Charming, generous, for me he was unphotographable. Or maybe I knew him too late. Without Elsa who was vital to him, I saw only half the man. Others, I am sure, will have managed some very fine photographs of the poet. But I have just found one (it is March 2002) on a contact sheet. This was the way he saw the world just after Elsa: doubting.

In front of those ties that he lines up on the dining room table, I see him as absorbed to the point of obsession in everything and nothing. In this photo, this application, there is something of that delirious quality that he put to such skilled use in words on the page, or when talking aloud during our long, night-time walks in this Paris that he reinvented for the shades of Breton, of Picasso, of Apollinaire, whose strangeness he headily retraced.

I have another photograph of him, but it is too sad, much too sad. You would hardly recognise him. He is wearing a white cap, wrapped in a grey cloud, and turning away. This photo reminds me of what Degas said about Eugène Carrière’s beige paintings: “Look, someone has been smoking in the baby’s room.” Aragon knew too much, had given too much to let that truncated vision pass. And, without his name, the photo is a failure.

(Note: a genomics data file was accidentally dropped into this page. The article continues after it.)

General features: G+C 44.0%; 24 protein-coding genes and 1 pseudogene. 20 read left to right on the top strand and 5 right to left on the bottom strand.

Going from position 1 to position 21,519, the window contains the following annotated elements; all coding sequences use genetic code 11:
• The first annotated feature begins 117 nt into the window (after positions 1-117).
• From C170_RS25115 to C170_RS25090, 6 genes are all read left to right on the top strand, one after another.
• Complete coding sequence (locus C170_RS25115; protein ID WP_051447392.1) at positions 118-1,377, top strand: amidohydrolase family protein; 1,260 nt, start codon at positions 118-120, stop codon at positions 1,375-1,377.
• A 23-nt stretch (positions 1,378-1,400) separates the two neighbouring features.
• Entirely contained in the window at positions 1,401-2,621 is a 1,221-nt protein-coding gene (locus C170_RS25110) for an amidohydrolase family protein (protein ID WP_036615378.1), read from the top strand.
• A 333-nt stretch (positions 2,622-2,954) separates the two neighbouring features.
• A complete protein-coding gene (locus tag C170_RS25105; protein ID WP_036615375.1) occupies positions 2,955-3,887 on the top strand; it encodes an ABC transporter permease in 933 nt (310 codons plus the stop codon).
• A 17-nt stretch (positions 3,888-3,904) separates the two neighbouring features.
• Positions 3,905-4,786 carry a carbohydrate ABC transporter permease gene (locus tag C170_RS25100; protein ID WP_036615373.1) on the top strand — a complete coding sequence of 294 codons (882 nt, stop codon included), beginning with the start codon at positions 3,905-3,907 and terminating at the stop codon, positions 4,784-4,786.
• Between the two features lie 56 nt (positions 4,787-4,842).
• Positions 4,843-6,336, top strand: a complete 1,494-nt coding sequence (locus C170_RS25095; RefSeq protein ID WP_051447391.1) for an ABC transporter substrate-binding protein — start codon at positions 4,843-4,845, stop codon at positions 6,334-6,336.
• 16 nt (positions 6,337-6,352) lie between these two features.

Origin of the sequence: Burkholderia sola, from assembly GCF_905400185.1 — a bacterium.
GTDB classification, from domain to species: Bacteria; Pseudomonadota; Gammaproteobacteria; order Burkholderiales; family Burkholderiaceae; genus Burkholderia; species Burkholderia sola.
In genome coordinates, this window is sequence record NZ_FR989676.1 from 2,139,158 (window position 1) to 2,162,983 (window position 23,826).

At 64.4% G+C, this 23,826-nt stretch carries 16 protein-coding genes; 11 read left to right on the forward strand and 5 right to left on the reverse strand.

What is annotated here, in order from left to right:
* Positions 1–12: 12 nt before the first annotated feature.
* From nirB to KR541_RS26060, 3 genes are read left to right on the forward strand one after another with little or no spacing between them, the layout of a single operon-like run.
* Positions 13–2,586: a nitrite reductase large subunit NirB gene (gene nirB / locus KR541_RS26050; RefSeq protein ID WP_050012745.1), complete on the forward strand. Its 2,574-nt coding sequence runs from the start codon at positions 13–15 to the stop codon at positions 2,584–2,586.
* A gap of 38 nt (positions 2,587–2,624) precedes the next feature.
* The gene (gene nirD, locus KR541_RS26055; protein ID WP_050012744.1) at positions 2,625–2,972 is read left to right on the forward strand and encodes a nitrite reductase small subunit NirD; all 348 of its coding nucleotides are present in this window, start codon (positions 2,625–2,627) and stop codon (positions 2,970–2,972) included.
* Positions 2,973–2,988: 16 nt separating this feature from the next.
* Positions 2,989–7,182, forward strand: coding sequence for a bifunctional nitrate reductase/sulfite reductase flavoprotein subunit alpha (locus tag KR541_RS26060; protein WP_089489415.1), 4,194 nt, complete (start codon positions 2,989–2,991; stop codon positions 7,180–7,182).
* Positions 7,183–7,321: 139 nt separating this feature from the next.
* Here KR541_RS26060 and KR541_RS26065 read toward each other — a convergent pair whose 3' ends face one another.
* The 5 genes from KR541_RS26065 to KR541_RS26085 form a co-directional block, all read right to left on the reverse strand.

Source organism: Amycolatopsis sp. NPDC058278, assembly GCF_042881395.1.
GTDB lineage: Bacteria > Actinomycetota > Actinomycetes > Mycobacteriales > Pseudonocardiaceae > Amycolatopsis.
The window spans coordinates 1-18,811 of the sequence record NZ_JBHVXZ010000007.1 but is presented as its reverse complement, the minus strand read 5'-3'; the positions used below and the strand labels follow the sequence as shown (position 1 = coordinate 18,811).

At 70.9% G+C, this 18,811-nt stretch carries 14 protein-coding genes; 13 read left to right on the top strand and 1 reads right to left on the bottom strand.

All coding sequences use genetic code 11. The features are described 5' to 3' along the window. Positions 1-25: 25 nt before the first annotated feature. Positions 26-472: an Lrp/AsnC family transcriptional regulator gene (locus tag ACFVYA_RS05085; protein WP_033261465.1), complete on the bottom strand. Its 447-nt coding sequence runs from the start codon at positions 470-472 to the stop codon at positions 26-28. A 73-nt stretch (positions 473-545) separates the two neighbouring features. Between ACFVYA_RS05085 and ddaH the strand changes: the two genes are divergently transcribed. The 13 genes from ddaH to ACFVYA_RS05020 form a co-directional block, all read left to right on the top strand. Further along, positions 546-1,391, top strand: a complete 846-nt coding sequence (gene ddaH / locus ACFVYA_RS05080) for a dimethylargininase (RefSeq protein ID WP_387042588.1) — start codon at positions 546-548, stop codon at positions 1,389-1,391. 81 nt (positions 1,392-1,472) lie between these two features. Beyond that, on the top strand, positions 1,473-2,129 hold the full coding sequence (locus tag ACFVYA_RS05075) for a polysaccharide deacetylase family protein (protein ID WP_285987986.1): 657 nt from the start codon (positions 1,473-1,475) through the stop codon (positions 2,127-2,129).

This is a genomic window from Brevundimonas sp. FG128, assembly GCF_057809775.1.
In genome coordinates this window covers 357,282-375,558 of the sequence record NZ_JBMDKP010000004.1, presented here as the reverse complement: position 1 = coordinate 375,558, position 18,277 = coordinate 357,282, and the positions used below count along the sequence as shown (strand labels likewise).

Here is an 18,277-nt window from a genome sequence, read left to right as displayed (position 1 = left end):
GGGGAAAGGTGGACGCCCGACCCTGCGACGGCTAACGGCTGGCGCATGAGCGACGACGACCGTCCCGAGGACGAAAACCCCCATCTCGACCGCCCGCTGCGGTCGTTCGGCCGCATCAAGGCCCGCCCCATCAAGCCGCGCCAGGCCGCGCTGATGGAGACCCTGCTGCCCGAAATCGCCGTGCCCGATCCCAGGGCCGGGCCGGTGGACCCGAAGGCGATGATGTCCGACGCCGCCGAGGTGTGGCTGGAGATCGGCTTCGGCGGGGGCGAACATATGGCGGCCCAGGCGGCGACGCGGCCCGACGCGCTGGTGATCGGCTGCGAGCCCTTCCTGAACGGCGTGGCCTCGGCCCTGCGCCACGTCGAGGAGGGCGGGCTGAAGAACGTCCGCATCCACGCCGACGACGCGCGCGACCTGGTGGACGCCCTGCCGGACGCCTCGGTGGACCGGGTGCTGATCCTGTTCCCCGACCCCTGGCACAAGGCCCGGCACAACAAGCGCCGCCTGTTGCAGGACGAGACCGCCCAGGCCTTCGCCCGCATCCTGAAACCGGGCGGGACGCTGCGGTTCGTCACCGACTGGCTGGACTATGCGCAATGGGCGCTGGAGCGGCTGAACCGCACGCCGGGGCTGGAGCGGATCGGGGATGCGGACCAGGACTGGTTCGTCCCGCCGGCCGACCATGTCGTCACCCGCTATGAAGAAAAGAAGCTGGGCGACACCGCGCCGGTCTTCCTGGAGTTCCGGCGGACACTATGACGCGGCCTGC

Opening up secret worlds, that and nothing else is the purpose behind my pursuit of those twins. When I saw them, one hanging onto the other, all I could think of doing was telling people about this duo that so fascinated me. Faced with the lens, they turned tail, tried to avoid my gaze. The twins in the Rue de Rivoli had the same reflex. You would think that these pairs are afraid of a mirror – their double, a disturbing rival.

Survive. To let a little truth survive. Dali, after all his extravagances, his follies, his voice, Gala, his courtiers, is shown in the photograph sitting calmly in his chair. He was talking about Leibniz, Ledoux. So, those famous teas of his weren’t always such a madhouse.